August 25, 2016

Are The Italy And Myanmar Earthquakes Connected? A Similar Magnitude Had Different Effects. Two Experts Are Asked To Explain Whether The Dual Disasters Were Isolated Events.

National Geographic
written by Aaron Sidder
Wednesday August 24, 2016

We asked two experts to explain whether the dual disasters were isolated events.

Earthquakes devastated both Italy and Myanmar early Wednesday. Though the quakes were similarly sized—magnitude 6.2 in Italy and magnitude 6.8 in Myanmar—the seismic events, occurring more than 5,000 miles (8,047 kilometers) apart, were not related.

We asked two experts to explain whether it's ever possible for one earthquake to trigger another. John Bellini is a geophysicist at the U.S. Geological Survey National Earthquake Information Center and Michael Steckler is a geophysicist at the Lamont-Doherty Earth Observatory at Columbia University.

Are the earthquakes in Italy and Myanmar at all related?

John Bellini: No, the two earthquakes are not related. They are located along different faults in different parts of the world. They just happened to occur on the same day. Neither of these is really that large either. Around the world, we have something like 150 earthquakes a year— around two or three a week—in the 6 to 6.9 range.

A large earthquake, something like an 8 or a 9, or even a large 7, can trigger small things nearby, but not on the other side of the world.

Michael Steckler: I don’t think they are related; they are too far apart. For earthquakes this size, the fault length that broke was roughly 30 to 60 miles long (50 to 100 kilometers). You would expect stress from an earthquake to affect another quake within several of those lengths (up to 250 miles). For something this size, it may be even less.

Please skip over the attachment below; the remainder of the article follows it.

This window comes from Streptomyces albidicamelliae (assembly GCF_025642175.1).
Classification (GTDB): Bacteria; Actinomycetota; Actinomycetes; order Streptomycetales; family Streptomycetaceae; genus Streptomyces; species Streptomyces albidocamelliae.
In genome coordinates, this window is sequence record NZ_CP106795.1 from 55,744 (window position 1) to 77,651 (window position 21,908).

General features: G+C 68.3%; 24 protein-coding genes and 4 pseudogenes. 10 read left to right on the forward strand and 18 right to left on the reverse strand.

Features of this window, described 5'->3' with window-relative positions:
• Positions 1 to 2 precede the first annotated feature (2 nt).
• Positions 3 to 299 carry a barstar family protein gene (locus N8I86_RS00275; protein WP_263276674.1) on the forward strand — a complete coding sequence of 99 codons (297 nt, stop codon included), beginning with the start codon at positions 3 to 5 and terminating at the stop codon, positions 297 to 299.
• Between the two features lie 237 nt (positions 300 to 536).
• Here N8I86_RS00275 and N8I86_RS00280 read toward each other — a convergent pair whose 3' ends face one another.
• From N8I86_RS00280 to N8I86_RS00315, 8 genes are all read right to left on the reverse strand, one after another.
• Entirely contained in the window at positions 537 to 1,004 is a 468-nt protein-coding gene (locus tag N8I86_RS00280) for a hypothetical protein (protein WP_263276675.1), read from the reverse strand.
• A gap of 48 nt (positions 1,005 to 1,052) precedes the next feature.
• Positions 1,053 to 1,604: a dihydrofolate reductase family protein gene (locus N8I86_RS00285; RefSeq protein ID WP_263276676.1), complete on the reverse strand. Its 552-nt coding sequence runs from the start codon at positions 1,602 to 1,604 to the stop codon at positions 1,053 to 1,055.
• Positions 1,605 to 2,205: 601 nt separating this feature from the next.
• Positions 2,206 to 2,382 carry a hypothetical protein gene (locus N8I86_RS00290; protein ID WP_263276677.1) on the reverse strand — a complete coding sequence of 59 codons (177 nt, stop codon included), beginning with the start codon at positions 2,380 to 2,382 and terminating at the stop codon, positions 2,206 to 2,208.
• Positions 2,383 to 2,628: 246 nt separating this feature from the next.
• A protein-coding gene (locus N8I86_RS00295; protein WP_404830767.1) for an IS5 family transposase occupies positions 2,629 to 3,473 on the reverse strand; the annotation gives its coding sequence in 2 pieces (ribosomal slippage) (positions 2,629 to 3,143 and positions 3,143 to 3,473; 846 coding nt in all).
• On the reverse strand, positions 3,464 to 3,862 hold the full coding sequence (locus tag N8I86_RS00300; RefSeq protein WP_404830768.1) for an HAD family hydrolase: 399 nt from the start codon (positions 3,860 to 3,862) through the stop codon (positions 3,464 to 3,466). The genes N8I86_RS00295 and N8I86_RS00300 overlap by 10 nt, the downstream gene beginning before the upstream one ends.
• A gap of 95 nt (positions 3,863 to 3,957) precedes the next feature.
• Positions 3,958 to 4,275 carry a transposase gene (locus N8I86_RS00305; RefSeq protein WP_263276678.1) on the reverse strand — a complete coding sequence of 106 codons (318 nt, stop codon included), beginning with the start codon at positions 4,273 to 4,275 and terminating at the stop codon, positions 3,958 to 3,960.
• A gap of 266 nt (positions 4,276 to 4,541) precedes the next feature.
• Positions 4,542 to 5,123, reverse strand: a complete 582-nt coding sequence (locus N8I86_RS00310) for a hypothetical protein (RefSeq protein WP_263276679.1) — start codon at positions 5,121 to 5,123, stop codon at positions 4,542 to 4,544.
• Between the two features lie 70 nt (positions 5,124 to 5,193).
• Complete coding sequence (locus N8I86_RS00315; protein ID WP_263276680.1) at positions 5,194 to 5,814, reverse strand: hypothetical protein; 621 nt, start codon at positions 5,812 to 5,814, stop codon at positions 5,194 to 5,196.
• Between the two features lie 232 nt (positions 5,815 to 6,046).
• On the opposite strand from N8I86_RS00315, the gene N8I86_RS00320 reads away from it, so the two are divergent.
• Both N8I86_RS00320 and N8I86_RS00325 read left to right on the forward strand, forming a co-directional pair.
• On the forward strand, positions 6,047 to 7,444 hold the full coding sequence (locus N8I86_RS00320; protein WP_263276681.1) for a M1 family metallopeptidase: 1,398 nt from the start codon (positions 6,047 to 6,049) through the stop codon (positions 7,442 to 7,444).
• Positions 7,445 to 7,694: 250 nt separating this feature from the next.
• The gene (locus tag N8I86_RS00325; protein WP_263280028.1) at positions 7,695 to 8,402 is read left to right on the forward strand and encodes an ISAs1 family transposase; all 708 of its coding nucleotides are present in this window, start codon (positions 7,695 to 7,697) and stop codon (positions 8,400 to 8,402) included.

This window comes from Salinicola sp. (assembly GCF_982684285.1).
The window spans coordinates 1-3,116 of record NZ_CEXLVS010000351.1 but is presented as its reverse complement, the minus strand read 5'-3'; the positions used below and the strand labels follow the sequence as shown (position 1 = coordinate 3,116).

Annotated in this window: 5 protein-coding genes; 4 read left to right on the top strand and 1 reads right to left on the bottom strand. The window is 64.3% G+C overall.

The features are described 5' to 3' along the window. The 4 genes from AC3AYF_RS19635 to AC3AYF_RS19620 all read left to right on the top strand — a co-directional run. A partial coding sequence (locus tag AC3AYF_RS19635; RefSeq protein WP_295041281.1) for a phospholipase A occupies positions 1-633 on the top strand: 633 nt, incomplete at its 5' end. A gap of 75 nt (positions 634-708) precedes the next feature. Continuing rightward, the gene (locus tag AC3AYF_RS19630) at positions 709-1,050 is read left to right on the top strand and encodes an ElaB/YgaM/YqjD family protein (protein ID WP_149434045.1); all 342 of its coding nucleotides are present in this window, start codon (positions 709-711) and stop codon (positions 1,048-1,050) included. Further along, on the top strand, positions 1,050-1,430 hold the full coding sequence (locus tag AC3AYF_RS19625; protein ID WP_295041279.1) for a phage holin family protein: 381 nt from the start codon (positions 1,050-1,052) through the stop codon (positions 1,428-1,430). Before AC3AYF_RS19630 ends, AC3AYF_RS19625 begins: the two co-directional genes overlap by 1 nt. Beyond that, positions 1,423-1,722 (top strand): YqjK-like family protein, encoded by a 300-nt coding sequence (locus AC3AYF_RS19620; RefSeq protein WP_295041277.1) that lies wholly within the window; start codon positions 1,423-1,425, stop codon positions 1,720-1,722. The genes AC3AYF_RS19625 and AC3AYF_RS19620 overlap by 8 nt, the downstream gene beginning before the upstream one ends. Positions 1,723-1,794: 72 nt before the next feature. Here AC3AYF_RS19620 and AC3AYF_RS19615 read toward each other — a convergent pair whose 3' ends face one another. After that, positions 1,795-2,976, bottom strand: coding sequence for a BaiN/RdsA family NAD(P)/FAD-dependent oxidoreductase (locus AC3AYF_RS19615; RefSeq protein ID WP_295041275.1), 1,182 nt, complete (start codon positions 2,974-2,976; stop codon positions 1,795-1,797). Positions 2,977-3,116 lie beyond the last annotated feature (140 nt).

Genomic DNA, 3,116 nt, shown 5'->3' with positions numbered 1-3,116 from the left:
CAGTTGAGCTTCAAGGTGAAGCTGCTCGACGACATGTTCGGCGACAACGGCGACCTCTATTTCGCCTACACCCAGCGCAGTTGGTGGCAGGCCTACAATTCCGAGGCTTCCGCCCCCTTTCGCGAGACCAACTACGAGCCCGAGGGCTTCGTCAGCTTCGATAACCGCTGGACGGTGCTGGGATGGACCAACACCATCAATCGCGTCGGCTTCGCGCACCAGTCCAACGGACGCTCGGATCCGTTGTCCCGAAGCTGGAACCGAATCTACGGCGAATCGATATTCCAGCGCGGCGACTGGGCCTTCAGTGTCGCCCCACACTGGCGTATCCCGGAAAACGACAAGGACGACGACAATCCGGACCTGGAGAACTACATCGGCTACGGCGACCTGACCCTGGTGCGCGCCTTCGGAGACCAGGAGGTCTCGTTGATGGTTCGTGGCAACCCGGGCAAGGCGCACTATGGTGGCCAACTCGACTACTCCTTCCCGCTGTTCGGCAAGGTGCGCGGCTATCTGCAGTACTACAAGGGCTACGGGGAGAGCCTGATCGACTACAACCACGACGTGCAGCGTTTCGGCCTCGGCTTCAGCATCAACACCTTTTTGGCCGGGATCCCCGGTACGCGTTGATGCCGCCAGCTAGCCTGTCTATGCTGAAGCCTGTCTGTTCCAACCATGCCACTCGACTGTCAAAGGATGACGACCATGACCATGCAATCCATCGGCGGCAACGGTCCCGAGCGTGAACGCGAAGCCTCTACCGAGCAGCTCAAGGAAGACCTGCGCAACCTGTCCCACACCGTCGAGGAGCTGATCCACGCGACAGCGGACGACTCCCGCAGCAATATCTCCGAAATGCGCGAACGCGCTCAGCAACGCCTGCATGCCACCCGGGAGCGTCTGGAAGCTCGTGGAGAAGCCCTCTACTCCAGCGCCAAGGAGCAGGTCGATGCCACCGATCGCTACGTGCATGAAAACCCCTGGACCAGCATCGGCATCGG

Are these regions typically susceptible to earthquakes?

JB: Both Italy and Myanmar are tectonically active regions, meaning they have a lot of earthquakes. Italy has many smaller earthquakes and can have some in the magnitude 6 range from time to time.

MS: Italy has a catalog of earthquakes going back hundreds of years. In Myanmar, there was another quake about this size earlier this year. There is certainly seismicity in that slab.

JB: The area in Myanmar is similarly active to Italy in the overall amount of earthquakes, but the largest ones in Myanmar can be a quite a bit larger. Italy’s usually top out around 7 magnitudes, but over in Myanmar and Nepal you can have earthquakes in the magnitude 8 range. That’s not to say that Italy will never have an 8 magnitude earthquake, but they are more common in Myanmar.

Italy seems to be experiencing more aftershocks than Myanmar. Why?

JB: They’re just not being recorded in Myanmar. Italy is a highly instrumented country as far as seismicity goes, whereas Myanmar is not. Any earthquakes that appear on our website are probably coming from data that we received from Italy.

The number and size of aftershocks are partially dependent on the size of the original earthquake. It takes some time for the Earth to settle down after the initial shock; aftershocks are really "adjustment" shocks.

These regions will likely experience aftershocks for weeks. For a magnitude 6.2 earthquake, like that in Italy, we would expect multiple aftershocks in the 5 range. Especially in Italy, people need to be aware that shocks of even magnitude 5 can cause additional damage.

Why does the destruction seem to be worse in Italy when the earthquake was larger in Myanmar?